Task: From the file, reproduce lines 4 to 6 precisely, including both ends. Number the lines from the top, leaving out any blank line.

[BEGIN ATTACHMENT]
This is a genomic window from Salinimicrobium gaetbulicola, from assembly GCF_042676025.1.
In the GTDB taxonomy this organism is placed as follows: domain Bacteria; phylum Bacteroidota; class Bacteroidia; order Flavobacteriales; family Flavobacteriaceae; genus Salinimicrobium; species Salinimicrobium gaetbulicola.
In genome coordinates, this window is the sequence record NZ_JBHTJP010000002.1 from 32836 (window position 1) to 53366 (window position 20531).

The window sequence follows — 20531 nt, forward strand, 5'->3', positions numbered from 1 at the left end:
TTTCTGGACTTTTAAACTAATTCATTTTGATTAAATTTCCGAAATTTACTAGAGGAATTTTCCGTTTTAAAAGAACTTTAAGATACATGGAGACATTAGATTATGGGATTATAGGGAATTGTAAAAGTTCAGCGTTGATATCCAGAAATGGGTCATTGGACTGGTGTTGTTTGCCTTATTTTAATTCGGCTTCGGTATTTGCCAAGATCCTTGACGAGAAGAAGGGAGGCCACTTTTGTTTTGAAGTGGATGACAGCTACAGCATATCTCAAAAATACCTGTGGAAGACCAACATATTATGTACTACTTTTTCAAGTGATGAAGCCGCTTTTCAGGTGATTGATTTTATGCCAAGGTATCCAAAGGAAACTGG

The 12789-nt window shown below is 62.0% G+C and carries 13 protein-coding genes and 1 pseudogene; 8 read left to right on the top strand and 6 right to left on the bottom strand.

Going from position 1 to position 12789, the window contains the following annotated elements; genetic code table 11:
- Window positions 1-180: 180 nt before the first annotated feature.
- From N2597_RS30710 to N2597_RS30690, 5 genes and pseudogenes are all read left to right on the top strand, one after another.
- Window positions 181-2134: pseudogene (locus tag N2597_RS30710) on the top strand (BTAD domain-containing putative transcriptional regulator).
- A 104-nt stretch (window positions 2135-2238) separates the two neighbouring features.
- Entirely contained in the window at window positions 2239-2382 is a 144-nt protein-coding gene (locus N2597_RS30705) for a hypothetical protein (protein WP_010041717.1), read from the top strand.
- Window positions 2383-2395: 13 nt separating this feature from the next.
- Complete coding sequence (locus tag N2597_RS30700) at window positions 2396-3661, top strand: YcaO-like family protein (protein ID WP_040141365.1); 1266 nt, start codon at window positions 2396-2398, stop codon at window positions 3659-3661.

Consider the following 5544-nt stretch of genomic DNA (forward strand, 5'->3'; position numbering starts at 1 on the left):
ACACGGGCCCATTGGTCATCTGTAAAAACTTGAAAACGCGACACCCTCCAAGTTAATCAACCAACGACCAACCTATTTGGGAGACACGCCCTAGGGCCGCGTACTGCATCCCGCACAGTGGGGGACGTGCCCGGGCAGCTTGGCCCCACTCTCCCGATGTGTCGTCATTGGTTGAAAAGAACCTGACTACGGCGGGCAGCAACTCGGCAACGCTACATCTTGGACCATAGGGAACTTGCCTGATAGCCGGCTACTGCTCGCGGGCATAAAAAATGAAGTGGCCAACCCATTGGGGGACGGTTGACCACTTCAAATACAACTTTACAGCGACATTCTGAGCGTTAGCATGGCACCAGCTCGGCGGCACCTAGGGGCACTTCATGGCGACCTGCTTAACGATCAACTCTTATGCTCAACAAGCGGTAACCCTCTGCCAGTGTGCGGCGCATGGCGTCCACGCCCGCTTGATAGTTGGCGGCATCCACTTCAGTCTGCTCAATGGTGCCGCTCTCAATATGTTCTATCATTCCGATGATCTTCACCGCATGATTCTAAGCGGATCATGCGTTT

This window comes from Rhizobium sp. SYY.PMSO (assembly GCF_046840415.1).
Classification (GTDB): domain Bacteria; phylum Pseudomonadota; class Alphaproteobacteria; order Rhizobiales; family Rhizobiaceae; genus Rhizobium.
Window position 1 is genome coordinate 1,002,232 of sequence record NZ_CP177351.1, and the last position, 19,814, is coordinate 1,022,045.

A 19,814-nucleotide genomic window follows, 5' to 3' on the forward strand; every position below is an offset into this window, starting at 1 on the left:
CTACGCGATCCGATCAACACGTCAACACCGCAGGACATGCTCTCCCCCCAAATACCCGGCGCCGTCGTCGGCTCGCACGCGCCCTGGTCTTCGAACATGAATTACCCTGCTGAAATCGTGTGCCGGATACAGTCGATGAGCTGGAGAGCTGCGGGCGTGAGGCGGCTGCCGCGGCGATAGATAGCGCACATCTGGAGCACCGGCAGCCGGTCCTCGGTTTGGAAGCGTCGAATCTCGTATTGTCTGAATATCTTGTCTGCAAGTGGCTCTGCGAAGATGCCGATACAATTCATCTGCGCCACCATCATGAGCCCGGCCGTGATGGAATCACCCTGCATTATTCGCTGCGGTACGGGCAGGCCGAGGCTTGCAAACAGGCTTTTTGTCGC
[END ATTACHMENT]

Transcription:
The window sequence follows — 20531 nt, forward strand, 5'->3', positions numbered from 1 at the left end:
TTTCTGGACTTTTAAACTAATTCATTTTGATTAAATTTCCGAAATTTACTAGAGGAATTTTCCGTTTTAAAAGAACTTTAAGATACATGGAGACATTAGATTATGGGATTATAGGGAATTGTAAAAGTTCAGCGTTGATATCCAGAAATGGGTCATTGGACTGGTGTTGTTTGCCTTATTTTAATTCGGCTTCGGTATTTGCCAAGATCCTTGACGAGAAGAAGGGAGGCCACTTTTGTTTTGAAGTGGATGACAGCTACAGCATATCTCAAAAATACCTGTGGAAGACCAACATATTATGTACTACTTTTTCAAGTGATGAAGCCGCTTTTCAGGTGATTGATTTTATGCCAAGGTATCCAAAGGAAACTGG

The 12789-nt window shown below is 62.0% G+C and carries 13 protein-coding genes and 1 pseudogene; 8 read left to right on the top strand and 6 right to left on the bottom strand.